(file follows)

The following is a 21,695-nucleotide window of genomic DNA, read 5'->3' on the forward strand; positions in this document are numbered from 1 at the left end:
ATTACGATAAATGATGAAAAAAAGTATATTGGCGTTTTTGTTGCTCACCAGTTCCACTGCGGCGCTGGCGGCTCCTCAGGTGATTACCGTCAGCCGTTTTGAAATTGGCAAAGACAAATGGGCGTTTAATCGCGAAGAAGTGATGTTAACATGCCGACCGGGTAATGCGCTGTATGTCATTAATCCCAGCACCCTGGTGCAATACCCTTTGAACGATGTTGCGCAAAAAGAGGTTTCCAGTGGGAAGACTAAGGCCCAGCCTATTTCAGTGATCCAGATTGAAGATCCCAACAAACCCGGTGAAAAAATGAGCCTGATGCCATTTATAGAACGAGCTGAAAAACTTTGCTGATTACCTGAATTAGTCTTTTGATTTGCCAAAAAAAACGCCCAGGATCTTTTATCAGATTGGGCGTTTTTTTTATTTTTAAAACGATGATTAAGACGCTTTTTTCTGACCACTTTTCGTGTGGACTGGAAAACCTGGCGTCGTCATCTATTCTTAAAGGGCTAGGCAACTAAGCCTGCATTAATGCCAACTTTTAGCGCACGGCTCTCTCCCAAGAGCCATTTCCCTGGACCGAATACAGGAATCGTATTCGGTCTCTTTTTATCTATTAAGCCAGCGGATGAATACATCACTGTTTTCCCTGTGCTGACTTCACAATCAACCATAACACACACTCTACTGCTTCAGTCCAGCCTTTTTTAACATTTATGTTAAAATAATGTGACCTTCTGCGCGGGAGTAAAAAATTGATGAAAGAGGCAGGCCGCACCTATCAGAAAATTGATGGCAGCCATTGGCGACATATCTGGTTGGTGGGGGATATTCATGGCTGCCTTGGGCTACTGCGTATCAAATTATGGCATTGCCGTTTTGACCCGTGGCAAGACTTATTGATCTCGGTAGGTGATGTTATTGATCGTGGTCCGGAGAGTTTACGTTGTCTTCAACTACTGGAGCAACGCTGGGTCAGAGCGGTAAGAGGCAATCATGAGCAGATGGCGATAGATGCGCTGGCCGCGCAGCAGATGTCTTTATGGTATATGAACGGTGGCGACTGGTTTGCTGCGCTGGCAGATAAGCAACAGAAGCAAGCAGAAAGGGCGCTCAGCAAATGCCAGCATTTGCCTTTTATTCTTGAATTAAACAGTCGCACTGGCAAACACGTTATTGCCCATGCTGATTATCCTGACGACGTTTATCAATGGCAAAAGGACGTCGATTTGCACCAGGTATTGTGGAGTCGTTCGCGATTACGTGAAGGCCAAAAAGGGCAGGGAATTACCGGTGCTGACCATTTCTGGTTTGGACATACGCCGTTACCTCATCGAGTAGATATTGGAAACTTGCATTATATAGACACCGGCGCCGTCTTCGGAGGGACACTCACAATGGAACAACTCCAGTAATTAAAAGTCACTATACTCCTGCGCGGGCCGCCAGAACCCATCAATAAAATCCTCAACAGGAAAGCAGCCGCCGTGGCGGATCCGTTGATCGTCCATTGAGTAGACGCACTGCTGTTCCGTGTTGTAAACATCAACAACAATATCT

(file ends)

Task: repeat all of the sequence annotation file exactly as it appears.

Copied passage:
The following is a 21,695-nucleotide window of genomic DNA, read 5'->3' on the forward strand; positions in this document are numbered from 1 at the left end:
ATTACGATAAATGATGAAAAAAAGTATATTGGCGTTTTTGTTGCTCACCAGTTCCACTGCGGCGCTGGCGGCTCCTCAGGTGATTACCGTCAGCCGTTTTGAAATTGGCAAAGACAAATGGGCGTTTAATCGCGAAGAAGTGATGTTAACATGCCGACCGGGTAATGCGCTGTATGTCATTAATCCCAGCACCCTGGTGCAATACCCTTTGAACGATGTTGCGCAAAAAGAGGTTTCCAGTGGGAAGACTAAGGCCCAGCCTATTTCAGTGATCCAGATTGAAGATCCCAACAAACCCGGTGAAAAAATGAGCCTGATGCCATTTATAGAACGAGCTGAAAAACTTTGCTGATTACCTGAATTAGTCTTTTGATTTGCCAAAAAAAACGCCCAGGATCTTTTATCAGATTGGGCGTTTTTTTTATTTTTAAAACGATGATTAAGACGCTTTTTTCTGACCACTTTTCGTGTGGACTGGAAAACCTGGCGTCGTCATCTATTCTTAAAGGGCTAGGCAACTAAGCCTGCATTAATGCCAACTTTTAGCGCACGGCTCTCTCCCAAGAGCCATTTCCCTGGACCGAATACAGGAATCGTATTCGGTCTCTTTTTATCTATTAAGCCAGCGGATGAATACATCACTGTTTTCCCTGTGCTGACTTCACAATCAACCATAACACACACTCTACTGCTTCAGTCCAGCCTTTTTTAACATTTATGTTAAAATAATGTGACCTTCTGCGCGGGAGTAAAAAATTGATGAAAGAGGCAGGCCGCACCTATCAGAAAATTGATGGCAGCCATTGGCGACATATCTGGTTGGTGGGGGATATTCATGGCTGCCTTGGGCTACTGCGTATCAAATTATGGCATTGCCGTTTTGACCCGTGGCAAGACTTATTGATCTCGGTAGGTGATGTTATTGATCGTGGTCCGGAGAGTTTACGTTGTCTTCAACTACTGGAGCAACGCTGGGTCAGAGCGGTAAGAGGCAATCATGAGCAGATGGCGATAGATGCGCTGGCCGCGCAGCAGATGTCTTTATGGTATATGAACGGTGGCGACTGGTTTGCTGCGCTGGCAGATAAGCAACAGAAGCAAGCAGAAAGGGCGCTCAGCAAATGCCAGCATTTGCCTTTTATTCTTGAATTAAACAGTCGCACTGGCAAACACGTTATTGCCCATGCTGATTATCCTGACGACGTTTATCAATGGCAAAAGGACGTCGATTTGCACCAGGTATTGTGGAGTCGTTCGCGATTACGTGAAGGCCAAAAAGGGCAGGGAATTACCGGTGCTGACCATTTCTGGTTTGGACATACGCCGTTACCTCATCGAGTAGATATTGGAAACTTGCATTATATAGACACCGGCGCCGTCTTCGGAGGGACACTCACAATGGAACAACTCCAGTAATTAAAAGTCACTATACTCCTGCGCGGGCCGCCAGAACCCATCAATAAAATCCTCAACAGGAAAGCAGCCGCCGTGGCGGATCCGTTGATCGTCCATTGAGTAGACGCACTGCTGTTCCGTGTTGTAAACATCAACAACAATATCT